It is tricky territiry for those who might consider applying for federal Social Security disability benefits while also signing up for state unemployment insurance.
On the one hand, a Social Security disability applicant, to be eligible, is claiming that any kind of work is impossible. On the other hand, asking for unemployment insurance means swearing that the applicant is “available, willing and able” to work. Often, continuing proof of job searches must be provided for unemployment to continue.
This sticky situation is usually not considered at the initial and reconsideration levels of application for Social Security benefits. But when a case arrives at the hearing stage of the appeal, issues of credibility arise. While receipt of unemployment benefits is not an automatic bar to disability benefits, it is a delicate matter to present to a judge. Technically, a claim cannot be denied solely on this basis. But there can be challenging moments if a claimant is directly asked a question such as: “were you lying then or are you lying now?”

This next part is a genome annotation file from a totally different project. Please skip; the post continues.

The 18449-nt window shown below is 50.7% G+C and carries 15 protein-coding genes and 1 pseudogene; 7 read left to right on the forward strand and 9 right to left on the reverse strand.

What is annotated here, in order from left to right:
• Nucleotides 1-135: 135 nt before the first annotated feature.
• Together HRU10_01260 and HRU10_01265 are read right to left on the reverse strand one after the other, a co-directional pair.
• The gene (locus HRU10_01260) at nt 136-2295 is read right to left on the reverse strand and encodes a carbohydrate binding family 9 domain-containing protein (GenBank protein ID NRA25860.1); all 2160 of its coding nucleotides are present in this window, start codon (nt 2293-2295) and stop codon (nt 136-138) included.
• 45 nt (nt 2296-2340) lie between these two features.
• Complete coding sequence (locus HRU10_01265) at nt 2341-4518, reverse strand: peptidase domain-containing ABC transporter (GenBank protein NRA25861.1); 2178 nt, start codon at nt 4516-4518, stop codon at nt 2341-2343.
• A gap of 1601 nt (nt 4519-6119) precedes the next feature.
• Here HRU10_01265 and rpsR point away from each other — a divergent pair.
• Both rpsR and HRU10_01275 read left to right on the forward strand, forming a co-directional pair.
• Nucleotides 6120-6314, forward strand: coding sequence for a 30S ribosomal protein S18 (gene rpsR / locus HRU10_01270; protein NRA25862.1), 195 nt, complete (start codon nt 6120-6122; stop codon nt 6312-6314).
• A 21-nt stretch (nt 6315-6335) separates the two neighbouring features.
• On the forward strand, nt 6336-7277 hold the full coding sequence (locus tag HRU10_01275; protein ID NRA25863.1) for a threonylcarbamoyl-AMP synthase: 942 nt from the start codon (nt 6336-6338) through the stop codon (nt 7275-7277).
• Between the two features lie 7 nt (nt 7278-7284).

Questions to be addressed include whether the application for unemployment benefits took place at a time when the applicant thought he could work. Explore the history of the unemployment application: was the claimant ever actually offered work? Were there work attempts that failed? A claimant may have truly believed that he could work when he applied for unemployment. A medical condition may have deteriorated since, or the marketplace may have demonstrated that the claimant is not employable. A desire to work is not determinative of ability to work.
The reality is that state unemployment benefits are processed and paid much more quickly than Social Security benefits. Most federal courts hold that application for unemployment is “some” evidence, but not conclusive evidence of ability to work, and of credibility.
Social Security is often says it is “never bound by the determination of another agency.” The Social Security Administration has devised its own precise standards for disability, and they are decidedly not the same as those of the state unemployment program. There is no medical assessment of work-readiness required to apply for unemployment. Treating physicians may even be advising against work.